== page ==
Miguel Ángel Muñoz

Miguel Angel Muñoz

Miguel Ángel Muñoz Universidad de Granada

Universal and Non-Universal Scaling in Brain Activity and Artificial Neural Networks

The human brain is in a (non-equilibrium) state of perpetual reverberating activity, even in the absence of stimuli and tasks. Shedding light onto the origin and functional meaning of such an activity has become essential to understand how the brain represents, processes and stores information, i.e. on “how it works”. An inspiring but controversial conjecture proposes that operating in the vicinity of a critical point, with its concomitant power-laws and scaling, (or, similarly, “at the edge of chaos”) could provide brain networks with key advantages for information processing and justify many of their empirically-observed dynamical features.

In this talk, I will very briefly summarise the “criticality hypothesis” focusing on the non-equilibrium Landau-Ginzburg field theory developed by our group. Then, I will present new results from a recently-proposed phenomenological renormalization group (RG) approach that allowed us to analyze actual data for the activity of thousands of individually recorded neurons. These analyses lead to a number of remarkable non-trivial features, such as the existence of non-Gaussian fixed-point probability distributions and a robust set of critical exponents, which is rather universal across brain regions. I will scrutinize these results under the light of a very recent theoretical approach, which imposses a necessary condition for the neural representation of visual inputs to be robust (continuous and differentiable) in terms of the properties of the neural activity (co)variance. This study allows us to distinguish between universal, noisy, background activity and non-universal, input-driven activity. Remarkably, the covariance matrix eigenspectrum in both types of activities decays as a power law much as in critical phenomena. Finally, I will discuss results in a type of artificial neural network trained to perform an image-classification task, in which optimal results and experimental-like power-law decaying eigenspectra are found when the network is set to operate “at the edge of chaos”..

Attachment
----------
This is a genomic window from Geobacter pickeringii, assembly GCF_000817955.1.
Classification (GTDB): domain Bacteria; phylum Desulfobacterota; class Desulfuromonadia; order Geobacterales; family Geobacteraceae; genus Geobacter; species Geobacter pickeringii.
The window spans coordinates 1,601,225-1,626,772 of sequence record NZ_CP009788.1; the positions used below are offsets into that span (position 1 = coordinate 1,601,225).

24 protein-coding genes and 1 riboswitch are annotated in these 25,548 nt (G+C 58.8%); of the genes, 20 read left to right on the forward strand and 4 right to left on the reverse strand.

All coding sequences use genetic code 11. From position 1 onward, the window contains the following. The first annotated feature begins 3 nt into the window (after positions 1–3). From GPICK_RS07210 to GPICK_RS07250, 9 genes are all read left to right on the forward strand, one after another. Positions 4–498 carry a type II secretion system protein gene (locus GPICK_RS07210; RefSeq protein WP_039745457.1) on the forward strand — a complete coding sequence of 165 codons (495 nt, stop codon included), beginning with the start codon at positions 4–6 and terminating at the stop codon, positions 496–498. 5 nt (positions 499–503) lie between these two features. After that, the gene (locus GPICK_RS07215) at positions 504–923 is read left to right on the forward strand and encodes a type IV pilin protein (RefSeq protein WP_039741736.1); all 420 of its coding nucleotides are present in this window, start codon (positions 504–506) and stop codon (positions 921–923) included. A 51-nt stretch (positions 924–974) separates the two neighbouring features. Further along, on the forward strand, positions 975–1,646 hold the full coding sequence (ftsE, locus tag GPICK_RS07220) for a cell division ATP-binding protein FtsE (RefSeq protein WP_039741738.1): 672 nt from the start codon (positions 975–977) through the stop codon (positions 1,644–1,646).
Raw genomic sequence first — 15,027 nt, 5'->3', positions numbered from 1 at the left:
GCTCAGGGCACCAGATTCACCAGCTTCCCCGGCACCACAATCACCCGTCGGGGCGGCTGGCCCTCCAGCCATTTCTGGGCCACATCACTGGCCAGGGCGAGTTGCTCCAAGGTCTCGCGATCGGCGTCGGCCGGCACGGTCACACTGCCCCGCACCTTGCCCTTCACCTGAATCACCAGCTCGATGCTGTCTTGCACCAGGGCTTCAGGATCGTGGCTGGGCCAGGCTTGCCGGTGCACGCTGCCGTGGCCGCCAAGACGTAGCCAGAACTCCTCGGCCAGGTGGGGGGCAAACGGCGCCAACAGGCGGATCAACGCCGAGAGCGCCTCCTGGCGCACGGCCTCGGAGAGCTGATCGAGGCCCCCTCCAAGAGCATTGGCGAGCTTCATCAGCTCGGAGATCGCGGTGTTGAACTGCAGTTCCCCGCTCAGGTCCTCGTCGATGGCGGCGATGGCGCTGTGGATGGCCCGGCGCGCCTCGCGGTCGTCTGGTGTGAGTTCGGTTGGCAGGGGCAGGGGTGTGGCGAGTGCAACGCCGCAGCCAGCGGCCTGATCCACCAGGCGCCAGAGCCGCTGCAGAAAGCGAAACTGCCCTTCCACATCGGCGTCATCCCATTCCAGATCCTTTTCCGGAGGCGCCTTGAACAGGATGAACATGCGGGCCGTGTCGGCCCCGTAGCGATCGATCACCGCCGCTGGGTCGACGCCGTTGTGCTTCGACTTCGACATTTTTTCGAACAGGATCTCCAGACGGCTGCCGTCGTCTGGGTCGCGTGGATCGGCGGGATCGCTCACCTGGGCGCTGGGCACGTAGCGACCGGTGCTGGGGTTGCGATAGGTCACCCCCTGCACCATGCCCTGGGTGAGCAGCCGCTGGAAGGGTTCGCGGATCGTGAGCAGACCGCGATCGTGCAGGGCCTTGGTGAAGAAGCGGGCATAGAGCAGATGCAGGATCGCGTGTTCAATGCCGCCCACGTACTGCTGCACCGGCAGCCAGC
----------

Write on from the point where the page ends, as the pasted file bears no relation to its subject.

Video of the lecture


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